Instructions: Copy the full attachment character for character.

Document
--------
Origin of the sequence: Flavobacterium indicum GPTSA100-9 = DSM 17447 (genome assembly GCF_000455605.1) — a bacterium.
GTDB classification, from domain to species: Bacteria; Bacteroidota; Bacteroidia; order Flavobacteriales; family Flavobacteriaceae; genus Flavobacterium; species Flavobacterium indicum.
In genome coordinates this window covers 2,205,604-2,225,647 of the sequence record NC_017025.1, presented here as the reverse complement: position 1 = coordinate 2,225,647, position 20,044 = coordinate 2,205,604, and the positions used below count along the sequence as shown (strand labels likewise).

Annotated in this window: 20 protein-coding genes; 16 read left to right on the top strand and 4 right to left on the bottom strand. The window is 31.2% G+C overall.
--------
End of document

Origin of the sequence: Flavobacterium indicum GPTSA100-9 = DSM 17447 (genome assembly GCF_000455605.1) — a bacterium.
GTDB classification, from domain to species: Bacteria; Bacteroidota; Bacteroidia; order Flavobacteriales; family Flavobacteriaceae; genus Flavobacterium; species Flavobacterium indicum.
In genome coordinates this window covers 2,205,604-2,225,647 of the sequence record NC_017025.1, presented here as the reverse complement: position 1 = coordinate 2,225,647, position 20,044 = coordinate 2,205,604, and the positions used below count along the sequence as shown (strand labels likewise).

Annotated in this window: 20 protein-coding genes; 16 read left to right on the top strand and 4 right to left on the bottom strand. The window is 31.2% G+C overall.